Brown Derby Cobb Salad

In 1962 my surf band had a hit record (remember "Wipeout", "Surfbeat" and the

early Sonny & Cher Records?). I began spending more and more time in Hollywood

doing television shows, making records and appearing in various movies. I was

getting involved in the 'biz'. Often I was treated to a meal by some industry

type and eventually I landed at the Brown Derby. I was somewhat awed by the

quality of the place and it's clientele. I noticed two meals that my host's

ordered, corned beef hash with poached eggs and a dark green pile of finely

diced ingredients known as the Cobb Salad. I learned that these were house

specialties and after trying each, they became favorites of mine.

 

Since that time I have ordered many Cobb Salads at different eateries but none

could compare with the one served at the Brown Derby. About 15 years ago an

elderly friend passed on. I was going through her collection of 1,400 cookbooks

and came upon one from the Brown Derby published in 1949. At last I had the

recipe. I share it with you here but remind you of a few things which are not

mentioned. The greens and other ingredients should be chopped finely into pieces

that are about 1/4 inch or just a little bigger. I know it takes time. This is

one of the first features you will notice in inferior Cobbs that you might be

served. It always impressed me as a meal that was complete, rich in tastes and

so finely chopped that one probably didn't have to chew a bite. Kind of like an

exquisite animal feed. The next thing I find missing in knock-off Cobbs is one

or more ingredients. Each one listed here adds to the overall effect. Do a

little planning and don't skip anything. Mmmm. Just thinking about it makes my

mouth water.

 

It's a bit of work to get it all together but if you are willing to prepare it

for your guests, they will never forget you. I know I won't, that is if you

happen to include me on your guest list!...now for a little background

..One night in 1925, Herbert K. Somborn was chatting with Abe Frank, the

manager of the Los Angeles Ambassador Hotel, and Sid Grauman, of Chinese Theater

fame, and as idle chatter goes remarked, "You could open a restaurant in an

alley and call it anything or you could even build it in the shape of a hat and

if the food and service were good the patrons would come flocking."

To achieve the standards set for this little Derby, Somborn, the husband of the

celebrated cinema star, Gloria Swanson, selected a young friend who had been

raised in the restaurant business. This was Robert H. Cobb, who was the

combination food checker, steward, buyer, cashier, and occasional cook when the

first Derby opened.

 

During its first four years the original Little Hat Derby had added only two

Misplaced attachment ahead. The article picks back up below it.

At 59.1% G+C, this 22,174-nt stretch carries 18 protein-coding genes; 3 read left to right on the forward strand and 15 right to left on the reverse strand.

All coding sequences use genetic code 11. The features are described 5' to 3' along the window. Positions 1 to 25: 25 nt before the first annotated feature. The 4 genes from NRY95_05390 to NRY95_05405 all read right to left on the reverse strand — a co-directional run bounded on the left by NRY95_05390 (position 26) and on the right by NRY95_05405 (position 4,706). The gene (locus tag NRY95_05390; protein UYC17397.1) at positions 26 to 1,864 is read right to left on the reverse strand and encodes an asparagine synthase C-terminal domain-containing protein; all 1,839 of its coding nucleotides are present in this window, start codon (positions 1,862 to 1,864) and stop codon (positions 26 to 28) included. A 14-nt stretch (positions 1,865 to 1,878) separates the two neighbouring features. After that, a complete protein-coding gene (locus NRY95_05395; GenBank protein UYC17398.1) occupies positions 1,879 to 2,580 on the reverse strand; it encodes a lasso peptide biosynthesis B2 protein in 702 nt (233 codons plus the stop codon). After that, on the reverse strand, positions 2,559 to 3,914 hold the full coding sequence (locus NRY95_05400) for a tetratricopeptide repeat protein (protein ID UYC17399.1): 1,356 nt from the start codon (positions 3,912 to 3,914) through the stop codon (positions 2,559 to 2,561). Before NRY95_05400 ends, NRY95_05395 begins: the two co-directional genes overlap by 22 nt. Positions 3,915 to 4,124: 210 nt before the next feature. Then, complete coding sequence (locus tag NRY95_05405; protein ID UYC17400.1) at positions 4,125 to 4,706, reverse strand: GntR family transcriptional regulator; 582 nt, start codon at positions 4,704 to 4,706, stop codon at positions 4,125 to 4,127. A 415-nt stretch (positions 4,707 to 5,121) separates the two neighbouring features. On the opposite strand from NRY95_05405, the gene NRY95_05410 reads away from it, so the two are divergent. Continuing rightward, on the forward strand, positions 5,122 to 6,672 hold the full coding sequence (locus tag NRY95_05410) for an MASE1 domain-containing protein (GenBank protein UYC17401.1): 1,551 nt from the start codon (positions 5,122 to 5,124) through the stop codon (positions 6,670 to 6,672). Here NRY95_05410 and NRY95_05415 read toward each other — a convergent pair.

items to its menu-a salad and a cake. The salad was almost an accident. Bob

Cobb, growing weary of the steady hot-dog-hamburger diet, found an avocado in

the icebox. He chopped it up, along with some lettuce, celery, and tomatoes,

plus a strip of bacon and some salad dressing, and had that for his dinner.

Several days later he tried it again, adding other ingredients which he had

purchased on his way to work: breast of chicken, chives, hard-boiled egg,

watercress, and a wedge of Roquefort cheese for the dressing. And that's how the

 

Cobb Salad was born.

Cobb Salad, Serves 4-6

1/2 head of iceberg lettuce

1/2 bunch watercress

1 small bunch chicory

1/2 head romaine

2 medium-sized tomatoes, peeled

2 breasts of boiled roasting chicken

6 strips crisp bacon

1 avocado

3 hard-cooked eggs

2 tbs. chopped chives

1/2 cup fine grated imported Roquefort cheese

1 cup Brown Derby Old-fashioned French Dressing

 

Cut finely lettuce, watercress, chicory, and romaine and arrange in salad bowl.

Cut tomatoes in half, remove seeds, dice finely, and arrange in a strip across

the salad. Dice breasts of chicken and arrange over top of chopped greens. Chop

bacon finely and sprinkle over the salad. Cut avocado in small pieces and

arrange around the edge of the salad. Decorate the salad by sprinkling over the

top the chopped eggs, chopped chives, and grated cheese. Just before serving mix

the salad thoroughly with French Dressing.

 

Brown Derby Old-Fashioned French Dressing, 1 1/2 qts.

This is the French Dressing which became so popular among the stars. The cup of

water is optional, depending upon the degree of oiliness desired in this

dressing.

 

1 cup water

1 cup red wine vinegar

1 tsp. sugar

Juice of 1/2 lemon

2 1/2 tbs. salt

1 tbs. ground black pepper

1 tbs. Worcestershire Sauce

1 tbs. English mustard

1 bead garlic, chopped

1 cup olive oil

3 cups salad oil

 

Blend together all ingredients except oils. Then add olive and salad oils and

mix well again. Chill. Shake before serving.

 

Elton loved this when I ordered it for him the first time he came to LA.

 

Enjoy,

Randy